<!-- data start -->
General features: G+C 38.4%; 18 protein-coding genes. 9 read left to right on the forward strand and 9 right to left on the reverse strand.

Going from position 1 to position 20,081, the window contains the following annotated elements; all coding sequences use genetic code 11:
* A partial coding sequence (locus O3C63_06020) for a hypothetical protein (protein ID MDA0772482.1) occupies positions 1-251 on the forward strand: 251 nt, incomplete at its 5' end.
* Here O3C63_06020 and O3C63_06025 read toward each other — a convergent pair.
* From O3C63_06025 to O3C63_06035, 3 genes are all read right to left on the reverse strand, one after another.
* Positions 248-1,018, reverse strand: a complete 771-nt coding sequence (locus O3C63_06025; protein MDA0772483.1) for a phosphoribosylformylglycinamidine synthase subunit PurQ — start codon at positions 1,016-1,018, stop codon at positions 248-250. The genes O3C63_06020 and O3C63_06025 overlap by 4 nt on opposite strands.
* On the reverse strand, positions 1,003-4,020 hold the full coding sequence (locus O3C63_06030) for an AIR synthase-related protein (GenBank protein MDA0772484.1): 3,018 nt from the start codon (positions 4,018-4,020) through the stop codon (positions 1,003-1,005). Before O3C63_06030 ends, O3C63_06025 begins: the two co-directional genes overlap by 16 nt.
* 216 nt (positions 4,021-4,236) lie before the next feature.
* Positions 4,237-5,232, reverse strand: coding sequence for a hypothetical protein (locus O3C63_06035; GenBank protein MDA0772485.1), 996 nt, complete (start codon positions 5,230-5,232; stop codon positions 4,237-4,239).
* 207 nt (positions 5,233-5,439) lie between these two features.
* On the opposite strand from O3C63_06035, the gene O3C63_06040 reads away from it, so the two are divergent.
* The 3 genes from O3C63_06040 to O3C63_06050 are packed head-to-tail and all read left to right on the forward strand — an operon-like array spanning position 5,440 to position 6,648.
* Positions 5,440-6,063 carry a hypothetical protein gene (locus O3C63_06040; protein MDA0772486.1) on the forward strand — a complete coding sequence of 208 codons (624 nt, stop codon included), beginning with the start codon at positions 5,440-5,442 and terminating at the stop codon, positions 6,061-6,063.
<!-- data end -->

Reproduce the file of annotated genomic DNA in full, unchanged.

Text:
General features: G+C 38.4%; 18 protein-coding genes. 9 read left to right on the forward strand and 9 right to left on the reverse strand.

Going from position 1 to position 20,081, the window contains the following annotated elements; all coding sequences use genetic code 11:
* A partial coding sequence (locus O3C63_06020) for a hypothetical protein (protein ID MDA0772482.1) occupies positions 1-251 on the forward strand: 251 nt, incomplete at its 5' end.
* Here O3C63_06020 and O3C63_06025 read toward each other — a convergent pair.
* From O3C63_06025 to O3C63_06035, 3 genes are all read right to left on the reverse strand, one after another.
* Positions 248-1,018, reverse strand: a complete 771-nt coding sequence (locus O3C63_06025; protein MDA0772483.1) for a phosphoribosylformylglycinamidine synthase subunit PurQ — start codon at positions 1,016-1,018, stop codon at positions 248-250. The genes O3C63_06020 and O3C63_06025 overlap by 4 nt on opposite strands.
* On the reverse strand, positions 1,003-4,020 hold the full coding sequence (locus O3C63_06030) for an AIR synthase-related protein (GenBank protein MDA0772484.1): 3,018 nt from the start codon (positions 4,018-4,020) through the stop codon (positions 1,003-1,005). Before O3C63_06030 ends, O3C63_06025 begins: the two co-directional genes overlap by 16 nt.
* 216 nt (positions 4,021-4,236) lie before the next feature.
* Positions 4,237-5,232, reverse strand: coding sequence for a hypothetical protein (locus O3C63_06035; GenBank protein MDA0772485.1), 996 nt, complete (start codon positions 5,230-5,232; stop codon positions 4,237-4,239).
* 207 nt (positions 5,233-5,439) lie between these two features.
* On the opposite strand from O3C63_06035, the gene O3C63_06040 reads away from it, so the two are divergent.
* The 3 genes from O3C63_06040 to O3C63_06050 are packed head-to-tail and all read left to right on the forward strand — an operon-like array spanning position 5,440 to position 6,648.
* Positions 5,440-6,063 carry a hypothetical protein gene (locus O3C63_06040; protein MDA0772486.1) on the forward strand — a complete coding sequence of 208 codons (624 nt, stop codon included), beginning with the start codon at positions 5,440-5,442 and terminating at the stop codon, positions 6,061-6,063.